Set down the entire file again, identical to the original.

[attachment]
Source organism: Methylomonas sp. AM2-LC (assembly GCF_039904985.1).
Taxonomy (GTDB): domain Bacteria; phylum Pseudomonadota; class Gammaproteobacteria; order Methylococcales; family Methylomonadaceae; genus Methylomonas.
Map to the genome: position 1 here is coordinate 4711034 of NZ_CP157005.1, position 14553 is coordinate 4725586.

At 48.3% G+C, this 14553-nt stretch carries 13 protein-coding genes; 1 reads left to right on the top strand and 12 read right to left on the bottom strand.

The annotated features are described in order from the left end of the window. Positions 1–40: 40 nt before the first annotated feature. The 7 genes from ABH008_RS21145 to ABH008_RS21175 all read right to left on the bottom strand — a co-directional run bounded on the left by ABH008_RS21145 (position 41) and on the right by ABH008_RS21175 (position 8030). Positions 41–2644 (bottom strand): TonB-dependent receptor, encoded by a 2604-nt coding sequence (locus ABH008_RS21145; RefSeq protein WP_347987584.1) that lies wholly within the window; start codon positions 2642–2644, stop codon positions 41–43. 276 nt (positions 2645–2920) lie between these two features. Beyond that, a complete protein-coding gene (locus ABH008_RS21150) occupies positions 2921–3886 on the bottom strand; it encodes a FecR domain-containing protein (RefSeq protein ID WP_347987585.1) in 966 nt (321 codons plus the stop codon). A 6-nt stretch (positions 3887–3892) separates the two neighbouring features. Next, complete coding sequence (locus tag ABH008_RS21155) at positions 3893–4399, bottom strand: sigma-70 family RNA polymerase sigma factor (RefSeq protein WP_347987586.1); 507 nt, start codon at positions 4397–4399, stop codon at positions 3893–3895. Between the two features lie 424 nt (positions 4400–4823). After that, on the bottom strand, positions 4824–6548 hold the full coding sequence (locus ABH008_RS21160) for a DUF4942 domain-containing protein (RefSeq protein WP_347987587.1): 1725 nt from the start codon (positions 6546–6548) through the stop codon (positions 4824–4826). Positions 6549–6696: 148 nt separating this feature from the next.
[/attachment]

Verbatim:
Source organism: Methylomonas sp. AM2-LC (assembly GCF_039904985.1).
Taxonomy (GTDB): domain Bacteria; phylum Pseudomonadota; class Gammaproteobacteria; order Methylococcales; family Methylomonadaceae; genus Methylomonas.
Map to the genome: position 1 here is coordinate 4711034 of NZ_CP157005.1, position 14553 is coordinate 4725586.

At 48.3% G+C, this 14553-nt stretch carries 13 protein-coding genes; 1 reads left to right on the top strand and 12 read right to left on the bottom strand.

The annotated features are described in order from the left end of the window. Positions 1–40: 40 nt before the first annotated feature. The 7 genes from ABH008_RS21145 to ABH008_RS21175 all read right to left on the bottom strand — a co-directional run bounded on the left by ABH008_RS21145 (position 41) and on the right by ABH008_RS21175 (position 8030). Positions 41–2644 (bottom strand): TonB-dependent receptor, encoded by a 2604-nt coding sequence (locus ABH008_RS21145; RefSeq protein WP_347987584.1) that lies wholly within the window; start codon positions 2642–2644, stop codon positions 41–43. 276 nt (positions 2645–2920) lie between these two features. Beyond that, a complete protein-coding gene (locus ABH008_RS21150) occupies positions 2921–3886 on the bottom strand; it encodes a FecR domain-containing protein (RefSeq protein ID WP_347987585.1) in 966 nt (321 codons plus the stop codon). A 6-nt stretch (positions 3887–3892) separates the two neighbouring features. Next, complete coding sequence (locus tag ABH008_RS21155) at positions 3893–4399, bottom strand: sigma-70 family RNA polymerase sigma factor (RefSeq protein WP_347987586.1); 507 nt, start codon at positions 4397–4399, stop codon at positions 3893–3895. Between the two features lie 424 nt (positions 4400–4823). After that, on the bottom strand, positions 4824–6548 hold the full coding sequence (locus ABH008_RS21160) for a DUF4942 domain-containing protein (RefSeq protein WP_347987587.1): 1725 nt from the start codon (positions 6546–6548) through the stop codon (positions 4824–4826). Positions 6549–6696: 148 nt separating this feature from the next.